A set of linked radio-telescopes across Hawaii, Arizona and California has given scientists a close-up of the accretion disk of a distant supermassive black hole
The linked dishes, dubbed the Event Horizon Telescope, grabbed the fine details of a supermassive black hole in the M87 galaxy, some 50 million light-years distant, with a mass estimated at 6 billion times that of the Sun.
Their analysis, published in Science (abstract), is based on analyzing the accretion disk surrounding the M87 black hole. The accretion disk, spinning at close to light-speed, is also the source of the jets of matter that typify black hole observations.
This image, created from models of the radio-telescope observations,
show the jet distorted by the extreme gravity of the black hole.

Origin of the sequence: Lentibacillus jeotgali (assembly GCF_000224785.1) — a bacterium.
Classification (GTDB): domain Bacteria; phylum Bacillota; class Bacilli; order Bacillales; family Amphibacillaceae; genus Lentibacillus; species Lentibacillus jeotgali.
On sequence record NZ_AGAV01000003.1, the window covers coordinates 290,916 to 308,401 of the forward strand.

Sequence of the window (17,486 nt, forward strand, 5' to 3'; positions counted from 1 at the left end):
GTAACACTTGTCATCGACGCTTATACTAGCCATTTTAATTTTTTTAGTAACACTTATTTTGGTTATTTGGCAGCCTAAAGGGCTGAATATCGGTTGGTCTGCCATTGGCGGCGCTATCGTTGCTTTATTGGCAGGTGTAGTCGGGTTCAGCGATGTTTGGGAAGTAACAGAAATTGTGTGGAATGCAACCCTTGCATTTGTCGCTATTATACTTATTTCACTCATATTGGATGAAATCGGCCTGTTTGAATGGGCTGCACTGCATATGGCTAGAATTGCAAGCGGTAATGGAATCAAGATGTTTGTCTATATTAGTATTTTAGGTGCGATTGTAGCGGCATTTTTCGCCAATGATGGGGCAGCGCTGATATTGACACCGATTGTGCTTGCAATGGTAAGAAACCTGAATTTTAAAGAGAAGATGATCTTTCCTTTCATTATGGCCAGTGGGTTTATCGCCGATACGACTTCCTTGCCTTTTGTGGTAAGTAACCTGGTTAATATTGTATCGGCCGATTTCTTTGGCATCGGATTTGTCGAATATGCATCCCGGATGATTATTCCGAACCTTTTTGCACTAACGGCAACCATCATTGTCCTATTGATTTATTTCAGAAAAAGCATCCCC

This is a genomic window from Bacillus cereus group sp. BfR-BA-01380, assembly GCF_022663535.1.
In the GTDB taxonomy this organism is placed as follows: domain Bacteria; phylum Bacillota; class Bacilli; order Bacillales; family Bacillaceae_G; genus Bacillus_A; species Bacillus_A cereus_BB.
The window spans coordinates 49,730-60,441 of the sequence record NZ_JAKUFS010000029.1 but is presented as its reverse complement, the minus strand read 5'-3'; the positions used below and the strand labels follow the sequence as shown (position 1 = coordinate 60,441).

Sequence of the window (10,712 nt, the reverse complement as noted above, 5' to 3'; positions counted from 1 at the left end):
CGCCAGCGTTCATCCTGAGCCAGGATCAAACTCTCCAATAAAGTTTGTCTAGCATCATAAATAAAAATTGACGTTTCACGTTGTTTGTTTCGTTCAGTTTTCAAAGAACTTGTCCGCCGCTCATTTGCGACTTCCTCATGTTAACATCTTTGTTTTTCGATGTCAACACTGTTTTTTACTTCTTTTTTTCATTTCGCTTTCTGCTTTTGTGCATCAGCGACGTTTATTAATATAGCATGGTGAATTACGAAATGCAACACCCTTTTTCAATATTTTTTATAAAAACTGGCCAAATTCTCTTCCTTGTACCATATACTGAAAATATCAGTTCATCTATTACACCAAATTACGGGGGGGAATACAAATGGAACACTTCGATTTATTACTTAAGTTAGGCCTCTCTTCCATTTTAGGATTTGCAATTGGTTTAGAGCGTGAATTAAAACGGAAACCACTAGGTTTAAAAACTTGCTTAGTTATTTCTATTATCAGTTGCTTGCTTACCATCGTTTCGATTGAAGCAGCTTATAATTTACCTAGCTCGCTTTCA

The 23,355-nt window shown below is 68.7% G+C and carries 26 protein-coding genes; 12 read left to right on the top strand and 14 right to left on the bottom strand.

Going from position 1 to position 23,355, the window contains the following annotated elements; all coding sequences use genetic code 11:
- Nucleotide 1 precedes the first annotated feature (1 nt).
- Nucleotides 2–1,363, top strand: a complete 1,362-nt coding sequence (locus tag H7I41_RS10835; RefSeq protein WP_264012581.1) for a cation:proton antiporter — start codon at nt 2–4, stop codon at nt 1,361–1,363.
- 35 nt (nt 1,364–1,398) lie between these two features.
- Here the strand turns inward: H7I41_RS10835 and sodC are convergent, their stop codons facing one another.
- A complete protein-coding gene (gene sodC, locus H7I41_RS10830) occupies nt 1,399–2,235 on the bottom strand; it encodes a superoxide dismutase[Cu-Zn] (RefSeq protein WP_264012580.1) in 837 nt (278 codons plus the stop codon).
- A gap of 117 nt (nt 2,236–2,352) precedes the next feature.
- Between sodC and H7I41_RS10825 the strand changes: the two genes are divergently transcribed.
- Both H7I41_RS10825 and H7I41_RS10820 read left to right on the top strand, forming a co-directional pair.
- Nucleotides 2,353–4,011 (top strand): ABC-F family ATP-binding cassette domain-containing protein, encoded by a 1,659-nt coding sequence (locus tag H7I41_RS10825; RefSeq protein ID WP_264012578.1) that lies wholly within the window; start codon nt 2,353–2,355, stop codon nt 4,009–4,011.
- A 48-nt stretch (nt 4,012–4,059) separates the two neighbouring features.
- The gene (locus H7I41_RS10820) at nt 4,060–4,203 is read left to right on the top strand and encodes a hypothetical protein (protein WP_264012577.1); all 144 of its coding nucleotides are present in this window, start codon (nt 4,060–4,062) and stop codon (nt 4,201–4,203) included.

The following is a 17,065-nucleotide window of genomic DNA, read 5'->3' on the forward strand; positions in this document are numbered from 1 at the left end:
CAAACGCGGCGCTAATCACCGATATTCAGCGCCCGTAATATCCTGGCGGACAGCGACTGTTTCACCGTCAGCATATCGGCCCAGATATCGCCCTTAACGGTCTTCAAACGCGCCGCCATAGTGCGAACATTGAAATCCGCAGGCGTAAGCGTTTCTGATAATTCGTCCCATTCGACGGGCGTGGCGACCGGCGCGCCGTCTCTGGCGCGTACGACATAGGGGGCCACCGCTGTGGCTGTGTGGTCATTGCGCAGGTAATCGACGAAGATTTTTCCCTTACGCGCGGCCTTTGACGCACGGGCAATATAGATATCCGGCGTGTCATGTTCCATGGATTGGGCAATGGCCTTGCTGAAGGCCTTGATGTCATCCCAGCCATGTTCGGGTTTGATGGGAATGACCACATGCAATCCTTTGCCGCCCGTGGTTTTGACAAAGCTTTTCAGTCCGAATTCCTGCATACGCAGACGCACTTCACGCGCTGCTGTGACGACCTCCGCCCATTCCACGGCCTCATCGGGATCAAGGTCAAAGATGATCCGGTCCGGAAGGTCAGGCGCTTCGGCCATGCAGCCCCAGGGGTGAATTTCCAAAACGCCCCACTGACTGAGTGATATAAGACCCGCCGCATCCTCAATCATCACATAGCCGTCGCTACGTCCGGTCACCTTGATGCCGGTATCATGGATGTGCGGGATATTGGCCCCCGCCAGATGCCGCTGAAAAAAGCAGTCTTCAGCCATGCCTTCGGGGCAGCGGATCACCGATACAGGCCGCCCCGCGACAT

Source: Avery E. Broderick (Perimeter Institute & University of Waterloo)
The scientists say their observation shows that the accretion disk is just 5.5 times the event horizon of M87 – a size which almost certainly means the M87 black hole is spinning, having received its orbital momentum from the accretion disk.
Were the black hole not spinning, the accretion disk would have to be 7.4 times the Schwartzchild radius, while if the two were spinning in opposite directions, the disk would have to be even larger – more than nine times the event horizon.
MIT researcher Shep Doelman said the observation helps provide confirmation of general relativity in the extreme environments near a black hole. The group, led by MIT’s Haystack Observatory, hopes to scale up in the future by adding dishes in Chile, Europe, Mexico, Greenland and Antarctica. ®
Bootnote: Avid science fiction readers will surely have wondered the same thing as I: isn’t the radius of a black hole possibly infinite? ®